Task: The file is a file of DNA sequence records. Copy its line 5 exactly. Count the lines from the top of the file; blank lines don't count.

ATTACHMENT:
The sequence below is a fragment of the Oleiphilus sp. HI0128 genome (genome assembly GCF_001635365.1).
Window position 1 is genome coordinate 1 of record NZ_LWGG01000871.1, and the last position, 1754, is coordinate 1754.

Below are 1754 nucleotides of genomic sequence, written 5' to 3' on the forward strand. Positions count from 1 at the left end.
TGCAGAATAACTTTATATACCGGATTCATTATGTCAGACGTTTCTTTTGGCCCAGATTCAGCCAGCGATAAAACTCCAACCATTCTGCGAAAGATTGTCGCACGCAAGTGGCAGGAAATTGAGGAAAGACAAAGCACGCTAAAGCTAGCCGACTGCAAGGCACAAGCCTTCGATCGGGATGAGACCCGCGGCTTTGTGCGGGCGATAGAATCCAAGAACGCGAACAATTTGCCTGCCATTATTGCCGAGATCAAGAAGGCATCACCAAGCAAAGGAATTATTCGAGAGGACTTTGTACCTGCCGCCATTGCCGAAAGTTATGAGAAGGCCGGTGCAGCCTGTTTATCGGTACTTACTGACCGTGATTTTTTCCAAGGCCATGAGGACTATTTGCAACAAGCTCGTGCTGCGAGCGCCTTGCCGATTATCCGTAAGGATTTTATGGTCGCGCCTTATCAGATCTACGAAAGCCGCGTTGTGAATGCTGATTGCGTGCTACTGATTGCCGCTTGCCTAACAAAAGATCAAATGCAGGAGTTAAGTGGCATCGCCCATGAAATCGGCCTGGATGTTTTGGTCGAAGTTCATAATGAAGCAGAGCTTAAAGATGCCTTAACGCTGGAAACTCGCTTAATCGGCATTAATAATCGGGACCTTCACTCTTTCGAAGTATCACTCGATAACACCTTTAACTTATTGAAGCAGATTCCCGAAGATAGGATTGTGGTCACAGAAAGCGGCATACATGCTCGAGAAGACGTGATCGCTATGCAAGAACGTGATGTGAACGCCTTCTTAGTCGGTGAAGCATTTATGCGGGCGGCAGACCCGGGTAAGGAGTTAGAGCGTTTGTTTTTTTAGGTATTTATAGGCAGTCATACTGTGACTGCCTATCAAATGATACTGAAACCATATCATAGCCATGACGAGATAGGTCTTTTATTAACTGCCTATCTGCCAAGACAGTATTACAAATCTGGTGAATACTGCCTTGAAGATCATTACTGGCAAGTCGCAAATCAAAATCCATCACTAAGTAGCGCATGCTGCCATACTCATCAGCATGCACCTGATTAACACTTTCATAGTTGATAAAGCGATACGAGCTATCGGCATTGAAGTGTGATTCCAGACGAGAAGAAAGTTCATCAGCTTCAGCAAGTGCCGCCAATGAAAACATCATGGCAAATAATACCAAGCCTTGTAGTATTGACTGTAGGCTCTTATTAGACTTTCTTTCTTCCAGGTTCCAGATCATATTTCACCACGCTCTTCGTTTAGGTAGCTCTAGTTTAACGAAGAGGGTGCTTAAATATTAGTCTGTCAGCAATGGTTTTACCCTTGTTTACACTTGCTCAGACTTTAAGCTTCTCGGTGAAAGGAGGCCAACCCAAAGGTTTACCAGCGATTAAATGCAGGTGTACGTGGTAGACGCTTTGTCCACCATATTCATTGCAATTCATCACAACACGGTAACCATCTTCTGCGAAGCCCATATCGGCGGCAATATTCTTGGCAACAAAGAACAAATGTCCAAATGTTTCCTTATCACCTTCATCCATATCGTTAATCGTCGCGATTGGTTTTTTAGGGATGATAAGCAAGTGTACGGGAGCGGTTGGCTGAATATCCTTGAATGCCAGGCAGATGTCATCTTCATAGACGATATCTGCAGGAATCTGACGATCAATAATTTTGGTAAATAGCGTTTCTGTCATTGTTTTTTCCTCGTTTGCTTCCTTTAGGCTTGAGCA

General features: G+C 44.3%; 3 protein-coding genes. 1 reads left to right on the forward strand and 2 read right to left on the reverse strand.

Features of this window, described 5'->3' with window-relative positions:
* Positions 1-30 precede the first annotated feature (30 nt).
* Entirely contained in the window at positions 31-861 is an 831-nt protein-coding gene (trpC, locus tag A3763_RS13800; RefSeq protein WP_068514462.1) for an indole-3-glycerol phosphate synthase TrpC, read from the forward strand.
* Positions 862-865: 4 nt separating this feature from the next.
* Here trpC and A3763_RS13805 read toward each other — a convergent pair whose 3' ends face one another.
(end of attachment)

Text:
General features: G+C 44.3%; 3 protein-coding genes. 1 reads left to right on the forward strand and 2 read right to left on the reverse strand.